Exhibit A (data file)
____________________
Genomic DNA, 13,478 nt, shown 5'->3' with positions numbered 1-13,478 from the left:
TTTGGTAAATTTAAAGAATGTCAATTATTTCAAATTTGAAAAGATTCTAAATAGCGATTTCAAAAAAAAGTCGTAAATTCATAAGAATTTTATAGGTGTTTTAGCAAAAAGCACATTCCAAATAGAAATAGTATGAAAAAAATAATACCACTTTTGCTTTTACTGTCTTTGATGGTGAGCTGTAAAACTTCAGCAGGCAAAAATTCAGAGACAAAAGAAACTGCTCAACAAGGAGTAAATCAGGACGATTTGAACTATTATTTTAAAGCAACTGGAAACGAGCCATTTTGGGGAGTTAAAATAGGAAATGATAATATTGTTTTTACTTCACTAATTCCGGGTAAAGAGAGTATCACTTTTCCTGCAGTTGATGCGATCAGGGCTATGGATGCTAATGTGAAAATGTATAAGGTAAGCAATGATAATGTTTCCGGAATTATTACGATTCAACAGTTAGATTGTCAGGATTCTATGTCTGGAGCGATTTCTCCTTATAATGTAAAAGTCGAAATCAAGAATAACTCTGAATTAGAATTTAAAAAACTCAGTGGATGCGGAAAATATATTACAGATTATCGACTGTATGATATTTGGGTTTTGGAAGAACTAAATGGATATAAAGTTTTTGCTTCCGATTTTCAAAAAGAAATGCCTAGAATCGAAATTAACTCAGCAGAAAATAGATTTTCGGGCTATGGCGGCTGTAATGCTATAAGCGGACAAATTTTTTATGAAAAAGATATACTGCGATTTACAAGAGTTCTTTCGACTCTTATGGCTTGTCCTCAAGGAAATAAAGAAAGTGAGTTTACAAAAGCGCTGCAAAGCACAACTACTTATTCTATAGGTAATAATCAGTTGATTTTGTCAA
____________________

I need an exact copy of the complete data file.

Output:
Genomic DNA, 13,478 nt, shown 5'->3' with positions numbered 1-13,478 from the left:
TTTGGTAAATTTAAAGAATGTCAATTATTTCAAATTTGAAAAGATTCTAAATAGCGATTTCAAAAAAAAGTCGTAAATTCATAAGAATTTTATAGGTGTTTTAGCAAAAAGCACATTCCAAATAGAAATAGTATGAAAAAAATAATACCACTTTTGCTTTTACTGTCTTTGATGGTGAGCTGTAAAACTTCAGCAGGCAAAAATTCAGAGACAAAAGAAACTGCTCAACAAGGAGTAAATCAGGACGATTTGAACTATTATTTTAAAGCAACTGGAAACGAGCCATTTTGGGGAGTTAAAATAGGAAATGATAATATTGTTTTTACTTCACTAATTCCGGGTAAAGAGAGTATCACTTTTCCTGCAGTTGATGCGATCAGGGCTATGGATGCTAATGTGAAAATGTATAAGGTAAGCAATGATAATGTTTCCGGAATTATTACGATTCAACAGTTAGATTGTCAGGATTCTATGTCTGGAGCGATTTCTCCTTATAATGTAAAAGTCGAAATCAAGAATAACTCTGAATTAGAATTTAAAAAACTCAGTGGATGCGGAAAATATATTACAGATTATCGACTGTATGATATTTGGGTTTTGGAAGAACTAAATGGATATAAAGTTTTTGCTTCCGATTTTCAAAAAGAAATGCCTAGAATCGAAATTAACTCAGCAGAAAATAGATTTTCGGGCTATGGCGGCTGTAATGCTATAAGCGGACAAATTTTTTATGAAAAAGATATACTGCGATTTACAAGAGTTCTTTCGACTCTTATGGCTTGTCCTCAAGGAAATAAAGAAAGTGAGTTTACAAAAGCGCTGCAAAGCACAACTACTTATTCTATAGGTAATAATCAGTTGATTTTGTCAA